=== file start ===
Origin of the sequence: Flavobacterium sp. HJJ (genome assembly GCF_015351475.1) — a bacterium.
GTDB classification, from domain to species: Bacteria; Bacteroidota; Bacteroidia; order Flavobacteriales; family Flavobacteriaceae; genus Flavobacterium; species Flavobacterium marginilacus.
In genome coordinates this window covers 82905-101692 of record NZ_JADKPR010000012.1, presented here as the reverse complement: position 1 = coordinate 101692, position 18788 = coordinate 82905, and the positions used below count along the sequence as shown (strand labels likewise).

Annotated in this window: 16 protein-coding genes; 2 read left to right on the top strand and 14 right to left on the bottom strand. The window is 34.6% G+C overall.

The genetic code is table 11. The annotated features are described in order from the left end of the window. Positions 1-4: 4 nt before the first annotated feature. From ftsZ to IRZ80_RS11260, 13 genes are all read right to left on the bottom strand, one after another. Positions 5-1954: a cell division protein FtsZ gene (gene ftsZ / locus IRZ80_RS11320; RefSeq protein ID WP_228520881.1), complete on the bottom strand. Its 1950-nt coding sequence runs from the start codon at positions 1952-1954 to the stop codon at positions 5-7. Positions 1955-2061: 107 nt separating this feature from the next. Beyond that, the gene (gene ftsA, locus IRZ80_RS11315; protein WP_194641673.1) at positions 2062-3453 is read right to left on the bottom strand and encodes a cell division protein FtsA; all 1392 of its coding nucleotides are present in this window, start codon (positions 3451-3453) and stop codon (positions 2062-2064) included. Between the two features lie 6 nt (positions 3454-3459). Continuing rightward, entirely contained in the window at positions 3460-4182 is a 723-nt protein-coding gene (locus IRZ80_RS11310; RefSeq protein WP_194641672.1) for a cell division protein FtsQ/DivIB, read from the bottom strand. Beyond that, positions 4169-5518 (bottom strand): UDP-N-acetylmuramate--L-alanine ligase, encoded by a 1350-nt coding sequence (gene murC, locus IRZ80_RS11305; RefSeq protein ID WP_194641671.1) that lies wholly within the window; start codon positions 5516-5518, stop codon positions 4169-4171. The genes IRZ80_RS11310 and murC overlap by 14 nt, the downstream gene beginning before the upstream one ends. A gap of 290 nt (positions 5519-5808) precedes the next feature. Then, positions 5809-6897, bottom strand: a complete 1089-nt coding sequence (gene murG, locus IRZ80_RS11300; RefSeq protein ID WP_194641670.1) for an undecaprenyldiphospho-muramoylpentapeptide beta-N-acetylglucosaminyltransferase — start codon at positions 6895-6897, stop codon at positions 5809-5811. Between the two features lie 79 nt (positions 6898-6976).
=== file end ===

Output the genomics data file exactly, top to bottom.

Origin of the sequence: Flavobacterium sp. HJJ (genome assembly GCF_015351475.1) — a bacterium.
GTDB classification, from domain to species: Bacteria; Bacteroidota; Bacteroidia; order Flavobacteriales; family Flavobacteriaceae; genus Flavobacterium; species Flavobacterium marginilacus.
In genome coordinates this window covers 82905-101692 of record NZ_JADKPR010000012.1, presented here as the reverse complement: position 1 = coordinate 101692, position 18788 = coordinate 82905, and the positions used below count along the sequence as shown (strand labels likewise).

Annotated in this window: 16 protein-coding genes; 2 read left to right on the top strand and 14 right to left on the bottom strand. The window is 34.6% G+C overall.

The genetic code is table 11. The annotated features are described in order from the left end of the window. Positions 1-4: 4 nt before the first annotated feature. From ftsZ to IRZ80_RS11260, 13 genes are all read right to left on the bottom strand, one after another. Positions 5-1954: a cell division protein FtsZ gene (gene ftsZ / locus IRZ80_RS11320; RefSeq protein ID WP_228520881.1), complete on the bottom strand. Its 1950-nt coding sequence runs from the start codon at positions 1952-1954 to the stop codon at positions 5-7. Positions 1955-2061: 107 nt separating this feature from the next. Beyond that, the gene (gene ftsA, locus IRZ80_RS11315; protein WP_194641673.1) at positions 2062-3453 is read right to left on the bottom strand and encodes a cell division protein FtsA; all 1392 of its coding nucleotides are present in this window, start codon (positions 3451-3453) and stop codon (positions 2062-2064) included. Between the two features lie 6 nt (positions 3454-3459). Continuing rightward, entirely contained in the window at positions 3460-4182 is a 723-nt protein-coding gene (locus IRZ80_RS11310; RefSeq protein WP_194641672.1) for a cell division protein FtsQ/DivIB, read from the bottom strand. Beyond that, positions 4169-5518 (bottom strand): UDP-N-acetylmuramate--L-alanine ligase, encoded by a 1350-nt coding sequence (gene murC, locus IRZ80_RS11305; RefSeq protein ID WP_194641671.1) that lies wholly within the window; start codon positions 5516-5518, stop codon positions 4169-4171. The genes IRZ80_RS11310 and murC overlap by 14 nt, the downstream gene beginning before the upstream one ends. A gap of 290 nt (positions 5519-5808) precedes the next feature. Then, positions 5809-6897, bottom strand: a complete 1089-nt coding sequence (gene murG, locus IRZ80_RS11300; RefSeq protein ID WP_194641670.1) for an undecaprenyldiphospho-muramoylpentapeptide beta-N-acetylglucosaminyltransferase — start codon at positions 6895-6897, stop codon at positions 5809-5811. Between the two features lie 79 nt (positions 6898-6976).